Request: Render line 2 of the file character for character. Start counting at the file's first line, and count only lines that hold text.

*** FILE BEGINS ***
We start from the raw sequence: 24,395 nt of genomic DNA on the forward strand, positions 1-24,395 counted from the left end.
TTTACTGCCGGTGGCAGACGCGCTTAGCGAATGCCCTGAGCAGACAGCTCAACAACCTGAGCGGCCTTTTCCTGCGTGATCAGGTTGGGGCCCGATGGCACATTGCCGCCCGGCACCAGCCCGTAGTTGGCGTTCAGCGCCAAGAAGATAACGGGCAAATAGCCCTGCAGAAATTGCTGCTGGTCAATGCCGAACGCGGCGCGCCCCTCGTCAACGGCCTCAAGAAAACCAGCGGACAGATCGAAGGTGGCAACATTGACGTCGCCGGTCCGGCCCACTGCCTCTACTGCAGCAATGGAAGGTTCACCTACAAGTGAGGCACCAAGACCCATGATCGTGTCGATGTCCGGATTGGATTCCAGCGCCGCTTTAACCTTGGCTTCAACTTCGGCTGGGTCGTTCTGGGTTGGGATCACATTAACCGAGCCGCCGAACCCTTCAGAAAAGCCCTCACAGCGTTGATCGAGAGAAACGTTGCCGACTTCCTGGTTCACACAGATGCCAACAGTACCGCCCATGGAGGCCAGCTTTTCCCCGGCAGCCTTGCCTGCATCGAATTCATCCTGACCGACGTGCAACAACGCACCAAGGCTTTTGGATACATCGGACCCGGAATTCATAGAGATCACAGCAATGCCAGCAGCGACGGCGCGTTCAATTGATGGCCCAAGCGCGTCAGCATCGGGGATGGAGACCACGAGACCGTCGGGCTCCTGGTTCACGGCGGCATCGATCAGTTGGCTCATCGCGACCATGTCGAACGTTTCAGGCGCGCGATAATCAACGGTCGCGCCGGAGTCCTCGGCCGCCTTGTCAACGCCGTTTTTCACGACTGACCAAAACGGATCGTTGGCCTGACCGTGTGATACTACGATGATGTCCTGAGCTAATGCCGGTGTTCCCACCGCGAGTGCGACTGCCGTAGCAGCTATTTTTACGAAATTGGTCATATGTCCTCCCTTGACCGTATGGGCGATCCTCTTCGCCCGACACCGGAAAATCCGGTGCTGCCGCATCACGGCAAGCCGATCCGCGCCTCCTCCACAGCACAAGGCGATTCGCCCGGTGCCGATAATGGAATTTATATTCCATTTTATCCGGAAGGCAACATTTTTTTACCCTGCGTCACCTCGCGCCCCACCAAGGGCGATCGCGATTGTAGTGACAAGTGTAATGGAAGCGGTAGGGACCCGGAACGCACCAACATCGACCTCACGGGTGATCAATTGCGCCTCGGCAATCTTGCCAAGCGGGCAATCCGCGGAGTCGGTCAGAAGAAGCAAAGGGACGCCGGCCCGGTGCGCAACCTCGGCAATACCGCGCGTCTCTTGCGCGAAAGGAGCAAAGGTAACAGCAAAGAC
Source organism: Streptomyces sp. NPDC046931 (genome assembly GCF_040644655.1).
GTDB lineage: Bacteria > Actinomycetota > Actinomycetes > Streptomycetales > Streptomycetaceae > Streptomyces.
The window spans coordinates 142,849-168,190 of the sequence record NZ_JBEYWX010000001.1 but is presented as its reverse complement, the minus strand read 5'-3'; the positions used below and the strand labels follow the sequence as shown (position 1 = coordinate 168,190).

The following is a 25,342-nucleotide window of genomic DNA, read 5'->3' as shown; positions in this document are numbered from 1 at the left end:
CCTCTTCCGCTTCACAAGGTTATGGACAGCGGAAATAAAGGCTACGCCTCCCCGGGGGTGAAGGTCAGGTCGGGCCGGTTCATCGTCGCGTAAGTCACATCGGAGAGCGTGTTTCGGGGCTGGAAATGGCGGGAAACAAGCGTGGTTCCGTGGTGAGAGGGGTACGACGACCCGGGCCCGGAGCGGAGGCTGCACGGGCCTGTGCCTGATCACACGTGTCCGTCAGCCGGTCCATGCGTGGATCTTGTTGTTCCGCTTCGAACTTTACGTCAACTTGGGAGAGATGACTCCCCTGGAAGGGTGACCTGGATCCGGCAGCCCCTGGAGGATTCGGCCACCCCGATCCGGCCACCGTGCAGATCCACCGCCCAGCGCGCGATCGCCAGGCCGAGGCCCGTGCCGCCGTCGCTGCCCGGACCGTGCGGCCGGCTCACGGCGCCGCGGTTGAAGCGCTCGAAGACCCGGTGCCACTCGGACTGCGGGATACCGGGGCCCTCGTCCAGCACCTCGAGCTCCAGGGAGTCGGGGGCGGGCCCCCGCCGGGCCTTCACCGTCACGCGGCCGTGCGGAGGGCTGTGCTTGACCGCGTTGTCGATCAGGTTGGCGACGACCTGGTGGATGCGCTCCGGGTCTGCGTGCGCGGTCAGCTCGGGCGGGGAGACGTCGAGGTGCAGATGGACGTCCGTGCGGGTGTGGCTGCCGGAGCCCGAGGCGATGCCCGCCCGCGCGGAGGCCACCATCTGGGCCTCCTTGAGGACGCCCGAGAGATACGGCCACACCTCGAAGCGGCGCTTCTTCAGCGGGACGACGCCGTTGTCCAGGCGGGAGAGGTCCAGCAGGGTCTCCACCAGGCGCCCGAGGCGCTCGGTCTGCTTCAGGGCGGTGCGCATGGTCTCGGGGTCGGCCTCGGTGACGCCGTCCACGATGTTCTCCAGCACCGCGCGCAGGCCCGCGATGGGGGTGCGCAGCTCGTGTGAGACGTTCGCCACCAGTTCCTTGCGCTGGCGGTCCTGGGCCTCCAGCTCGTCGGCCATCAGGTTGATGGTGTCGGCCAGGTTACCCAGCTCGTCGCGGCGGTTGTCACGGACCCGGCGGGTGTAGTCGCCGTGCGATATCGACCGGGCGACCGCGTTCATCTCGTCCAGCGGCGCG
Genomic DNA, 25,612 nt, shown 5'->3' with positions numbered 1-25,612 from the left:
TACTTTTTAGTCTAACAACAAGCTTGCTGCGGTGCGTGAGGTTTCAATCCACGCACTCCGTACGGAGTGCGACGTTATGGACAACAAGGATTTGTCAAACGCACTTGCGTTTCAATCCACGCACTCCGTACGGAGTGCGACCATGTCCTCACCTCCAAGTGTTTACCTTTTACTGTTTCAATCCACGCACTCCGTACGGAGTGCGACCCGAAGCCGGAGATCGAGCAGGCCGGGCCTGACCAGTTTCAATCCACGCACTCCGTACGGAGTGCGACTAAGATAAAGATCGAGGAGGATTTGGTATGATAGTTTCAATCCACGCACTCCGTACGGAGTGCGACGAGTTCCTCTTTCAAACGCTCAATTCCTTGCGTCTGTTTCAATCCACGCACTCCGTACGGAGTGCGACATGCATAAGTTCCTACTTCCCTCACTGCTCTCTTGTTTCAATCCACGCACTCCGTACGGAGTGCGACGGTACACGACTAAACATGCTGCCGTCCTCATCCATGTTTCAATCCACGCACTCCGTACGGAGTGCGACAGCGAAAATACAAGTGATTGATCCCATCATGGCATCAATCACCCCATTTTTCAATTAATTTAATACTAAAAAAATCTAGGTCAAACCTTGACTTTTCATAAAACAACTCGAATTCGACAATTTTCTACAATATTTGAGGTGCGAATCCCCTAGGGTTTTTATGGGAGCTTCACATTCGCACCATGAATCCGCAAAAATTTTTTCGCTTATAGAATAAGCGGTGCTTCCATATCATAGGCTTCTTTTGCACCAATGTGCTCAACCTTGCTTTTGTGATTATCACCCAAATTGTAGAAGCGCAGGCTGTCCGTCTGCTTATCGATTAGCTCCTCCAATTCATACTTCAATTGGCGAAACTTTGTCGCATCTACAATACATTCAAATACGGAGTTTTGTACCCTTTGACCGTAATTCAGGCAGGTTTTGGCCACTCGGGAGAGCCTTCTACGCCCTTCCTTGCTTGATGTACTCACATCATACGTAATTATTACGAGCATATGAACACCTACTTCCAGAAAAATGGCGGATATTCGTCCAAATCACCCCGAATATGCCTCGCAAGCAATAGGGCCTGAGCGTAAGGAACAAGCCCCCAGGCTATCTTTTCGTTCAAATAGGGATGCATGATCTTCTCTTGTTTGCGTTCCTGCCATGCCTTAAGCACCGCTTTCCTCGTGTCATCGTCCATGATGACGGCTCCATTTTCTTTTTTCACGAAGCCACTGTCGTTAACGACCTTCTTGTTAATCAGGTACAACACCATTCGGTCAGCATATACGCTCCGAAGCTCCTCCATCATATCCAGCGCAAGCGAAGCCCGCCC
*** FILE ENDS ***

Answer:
TTTACTGCCGGTGGCAGACGCGCTTAGCGAATGCCCTGAGCAGACAGCTCAACAACCTGAGCGGCCTTTTCCTGCGTGATCAGGTTGGGGCCCGATGGCACATTGCCGCCCGGCACCAGCCCGTAGTTGGCGTTCAGCGCCAAGAAGATAACGGGCAAATAGCCCTGCAGAAATTGCTGCTGGTCAATGCCGAACGCGGCGCGCCCCTCGTCAACGGCCTCAAGAAAACCAGCGGACAGATCGAAGGTGGCAACATTGACGTCGCCGGTCCGGCCCACTGCCTCTACTGCAGCAATGGAAGGTTCACCTACAAGTGAGGCACCAAGACCCATGATCGTGTCGATGTCCGGATTGGATTCCAGCGCCGCTTTAACCTTGGCTTCAACTTCGGCTGGGTCGTTCTGGGTTGGGATCACATTAACCGAGCCGCCGAACCCTTCAGAAAAGCCCTCACAGCGTTGATCGAGAGAAACGTTGCCGACTTCCTGGTTCACACAGATGCCAACAGTACCGCCCATGGAGGCCAGCTTTTCCCCGGCAGCCTTGCCTGCATCGAATTCATCCTGACCGACGTGCAACAACGCACCAAGGCTTTTGGATACATCGGACCCGGAATTCATAGAGATCACAGCAATGCCAGCAGCGACGGCGCGTTCAATTGATGGCCCAAGCGCGTCAGCATCGGGGATGGAGACCACGAGACCGTCGGGCTCCTGGTTCACGGCGGCATCGATCAGTTGGCTCATCGCGACCATGTCGAACGTTTCAGGCGCGCGATAATCAACGGTCGCGCCGGAGTCCTCGGCCGCCTTGTCAACGCCGTTTTTCACGACTGACCAAAACGGATCGTTGGCCTGACCGTGTGATACTACGATGATGTCCTGAGCTAATGCCGGTGTTCCCACCGCGAGTGCGACTGCCGTAGCAGCTATTTTTACGAAATTGGTCATATGTCCTCCCTTGACCGTATGGGCGATCCTCTTCGCCCGACACCGGAAAATCCGGTGCTGCCGCATCACGGCAAGCCGATCCGCGCCTCCTCCACAGCACAAGGCGATTCGCCCGGTGCCGATAATGGAATTTATATTCCATTTTATCCGGAAGGCAACATTTTTTTACCCTGCGTCACCTCGCGCCCCACCAAGGGCGATCGCGATTGTAGTGACAAGTGTAATGGAAGCGGTAGGGACCCGGAACGCACCAACATCGACCTCACGGGTGATCAATTGCGCCTCGGCAATCTTGCCAAGCGGGCAATCCGCGGAGTCGGTCAGAAGAAGCAAAGGGACGCCGGCCCGGTGCGCAACCTCGGCAATACCGCGCGTCTCTTGCGCGAAAGGAGCAAAGGTAACAGCAAAGAC